On Monday in New York City, Biden told reporters that he was optimistic about another temporary cease-fire tied to a hostage deal: "My hope is by next Monday," he said.

But skeptics like those in Listen to Michigan aren't convinced of his intentions.

The group, largely relying on grassroots efforts like phone banking and small rallies, has mainly utilized word of mouth to spread their message about uncommitted votes, picking up some notable endorsements along the way.

They hope at least 10,000 people will vote uncommitted on Tuesday, a nod to Trump's 10,700-vote victory margin in 2016 -- though still less than what the uncommitted option has gotten in the last three Democratic primaries.

More optimistically, some supporters would like to see them hit 15% of the total primary vote. At least some delegates at the Democratic National Convention this summer wouldn't be pledged to Biden if the uncommitted option hits that threshold -- which would give Listen to Michigan a better chance to have their platform heard come August.

Along with Dearborn Mayor Abdullah Hammoud, Michigan Rep. Rashida Tlaib, who is Elabed's sister, endorsed the effort in a video posted on X and former Texas Rep. Beto O'Rourke told the news outlet Michigan Advance last week that he agrees with their "aims" and "goals."

However, upon reaching out to O'Rourke, he told ABC News in a statement that he fully plans to support Biden for reelection.

How big will the movement be?

While Biden's victory in Tuesday's primary is all but assured, considering he faces no major challengers and has easily won the other races so far, the results will be closely watched for how big -- or small -- the uncommitted vote turns out to be.

More than 1 million people voted in each of the last two Democratic primaries in Michigan, so a 15% goal would be at least 150,000 people while 10,000 votes would be 1%.

Listen to Michigan events so far have, according to some attendees, struggled to breakthrough.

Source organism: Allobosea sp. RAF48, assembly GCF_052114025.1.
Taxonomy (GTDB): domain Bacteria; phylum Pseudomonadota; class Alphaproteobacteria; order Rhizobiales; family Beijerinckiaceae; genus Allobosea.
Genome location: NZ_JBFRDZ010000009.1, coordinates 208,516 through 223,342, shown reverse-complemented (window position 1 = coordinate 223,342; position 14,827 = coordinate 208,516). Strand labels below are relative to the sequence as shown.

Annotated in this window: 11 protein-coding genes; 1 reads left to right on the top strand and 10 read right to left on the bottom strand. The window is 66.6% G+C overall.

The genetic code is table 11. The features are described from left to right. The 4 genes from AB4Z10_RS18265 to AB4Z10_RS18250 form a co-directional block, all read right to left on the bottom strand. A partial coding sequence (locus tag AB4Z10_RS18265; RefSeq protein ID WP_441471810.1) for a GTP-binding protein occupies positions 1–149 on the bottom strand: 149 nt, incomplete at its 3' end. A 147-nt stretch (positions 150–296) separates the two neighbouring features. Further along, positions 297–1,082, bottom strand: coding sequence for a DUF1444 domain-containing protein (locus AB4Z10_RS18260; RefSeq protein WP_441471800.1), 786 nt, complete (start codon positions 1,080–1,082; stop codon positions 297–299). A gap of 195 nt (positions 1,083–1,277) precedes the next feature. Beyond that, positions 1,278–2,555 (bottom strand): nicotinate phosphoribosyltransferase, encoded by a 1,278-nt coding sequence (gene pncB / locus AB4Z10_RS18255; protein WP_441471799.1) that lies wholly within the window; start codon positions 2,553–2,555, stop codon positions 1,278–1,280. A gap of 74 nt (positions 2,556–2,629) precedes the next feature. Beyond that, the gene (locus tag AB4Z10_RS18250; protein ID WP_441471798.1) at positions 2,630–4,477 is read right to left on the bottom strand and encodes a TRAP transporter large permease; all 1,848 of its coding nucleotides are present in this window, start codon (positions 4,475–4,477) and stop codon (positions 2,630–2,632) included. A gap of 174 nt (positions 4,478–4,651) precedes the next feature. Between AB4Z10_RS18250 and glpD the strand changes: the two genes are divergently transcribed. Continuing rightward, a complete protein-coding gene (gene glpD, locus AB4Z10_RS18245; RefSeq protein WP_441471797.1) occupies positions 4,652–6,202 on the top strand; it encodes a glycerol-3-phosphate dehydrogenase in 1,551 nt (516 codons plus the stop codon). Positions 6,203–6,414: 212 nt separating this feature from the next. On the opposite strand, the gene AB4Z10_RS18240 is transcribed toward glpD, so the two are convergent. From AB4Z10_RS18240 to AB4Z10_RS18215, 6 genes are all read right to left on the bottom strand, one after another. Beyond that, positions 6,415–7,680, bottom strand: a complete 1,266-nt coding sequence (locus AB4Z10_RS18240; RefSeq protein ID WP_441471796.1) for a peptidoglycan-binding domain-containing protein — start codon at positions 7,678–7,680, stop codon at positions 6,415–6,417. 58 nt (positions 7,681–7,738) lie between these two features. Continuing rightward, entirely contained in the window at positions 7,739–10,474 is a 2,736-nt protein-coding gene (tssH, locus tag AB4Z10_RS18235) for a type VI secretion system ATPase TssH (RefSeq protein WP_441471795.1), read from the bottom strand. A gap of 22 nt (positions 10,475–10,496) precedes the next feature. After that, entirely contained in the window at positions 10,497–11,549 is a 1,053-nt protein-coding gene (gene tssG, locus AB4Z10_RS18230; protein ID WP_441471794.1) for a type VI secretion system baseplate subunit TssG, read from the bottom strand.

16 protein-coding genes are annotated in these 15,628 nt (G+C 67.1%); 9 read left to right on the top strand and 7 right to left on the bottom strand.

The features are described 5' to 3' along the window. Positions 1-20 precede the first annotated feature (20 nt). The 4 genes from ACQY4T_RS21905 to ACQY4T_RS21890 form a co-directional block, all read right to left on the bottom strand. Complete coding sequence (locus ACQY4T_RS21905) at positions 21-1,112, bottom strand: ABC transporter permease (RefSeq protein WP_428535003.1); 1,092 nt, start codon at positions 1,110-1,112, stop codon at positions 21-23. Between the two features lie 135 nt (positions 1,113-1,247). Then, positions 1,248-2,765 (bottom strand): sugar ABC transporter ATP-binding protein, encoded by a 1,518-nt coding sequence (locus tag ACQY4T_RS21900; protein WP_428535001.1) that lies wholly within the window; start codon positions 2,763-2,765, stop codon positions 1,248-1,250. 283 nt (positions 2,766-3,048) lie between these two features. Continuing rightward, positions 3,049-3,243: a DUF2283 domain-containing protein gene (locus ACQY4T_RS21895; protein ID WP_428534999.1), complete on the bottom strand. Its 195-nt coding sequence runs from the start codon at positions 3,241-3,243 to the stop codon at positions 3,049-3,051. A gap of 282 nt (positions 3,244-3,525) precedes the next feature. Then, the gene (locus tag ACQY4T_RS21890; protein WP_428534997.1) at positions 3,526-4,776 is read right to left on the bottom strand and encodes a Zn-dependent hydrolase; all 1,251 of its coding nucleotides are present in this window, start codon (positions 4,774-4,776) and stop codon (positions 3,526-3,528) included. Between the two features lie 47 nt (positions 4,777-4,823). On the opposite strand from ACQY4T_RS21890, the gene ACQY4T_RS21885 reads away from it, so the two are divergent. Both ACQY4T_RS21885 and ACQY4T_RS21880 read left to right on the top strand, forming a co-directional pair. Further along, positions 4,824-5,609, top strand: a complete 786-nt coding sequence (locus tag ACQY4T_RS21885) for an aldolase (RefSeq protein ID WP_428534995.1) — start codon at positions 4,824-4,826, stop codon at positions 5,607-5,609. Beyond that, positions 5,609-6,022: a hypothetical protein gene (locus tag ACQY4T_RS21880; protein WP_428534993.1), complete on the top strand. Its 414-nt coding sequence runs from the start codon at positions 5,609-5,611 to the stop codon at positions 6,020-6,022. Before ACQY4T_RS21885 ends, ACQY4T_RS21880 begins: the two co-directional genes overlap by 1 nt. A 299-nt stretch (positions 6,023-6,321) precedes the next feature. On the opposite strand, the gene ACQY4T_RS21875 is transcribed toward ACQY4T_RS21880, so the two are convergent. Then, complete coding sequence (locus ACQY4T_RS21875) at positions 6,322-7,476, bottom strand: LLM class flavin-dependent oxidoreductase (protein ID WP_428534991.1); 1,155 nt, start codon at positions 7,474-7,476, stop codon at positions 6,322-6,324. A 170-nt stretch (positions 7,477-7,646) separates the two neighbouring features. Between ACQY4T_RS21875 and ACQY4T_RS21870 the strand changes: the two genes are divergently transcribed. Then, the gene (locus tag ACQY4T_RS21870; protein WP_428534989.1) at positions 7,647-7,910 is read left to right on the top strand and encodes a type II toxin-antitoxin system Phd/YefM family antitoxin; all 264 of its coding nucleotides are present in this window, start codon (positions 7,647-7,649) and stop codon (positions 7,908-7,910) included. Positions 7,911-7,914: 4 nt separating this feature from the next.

At the recent rally in Hamtramck, a speaker told the crowd: "I blame the organizers for not doing a good job at advertising for this protest."

Palestinian American Rima Mohammad of Ann Arbor told ABC News that the campaign had only just begun and blamed attendance on "burnout."

"It's been many months since Oct. 7," she said, referring to the start of the war, after Hamas' attack on Israel and Israel's campaign in Gaza. "They've been protesting. There were much much larger crowds. At this point, what's going to be the action is the vote."

A diverse coalition

At the early-February press conference announcing the launch of their campaign, in Dearborn, Listen to Michigan stated that it had $250,000 to support its efforts.

Since then, it has broadened to become a collective effort with several other organizations, including the Arab American Anti-Discrimination Committee -- and beyond.

"The misconception is that this is a campaign that is only for Arab and Muslim voters in Michigan," said the ADC's executive director, Abed Ayoub. "I think people are gonna see on Election Day: That is definitely not the case."

Our Revolution, a group spun from Vermont Sen. Bernie Sanders' 2016 presidential campaign, has also pledged support to the uncommitted movement (though Sanders himself does not).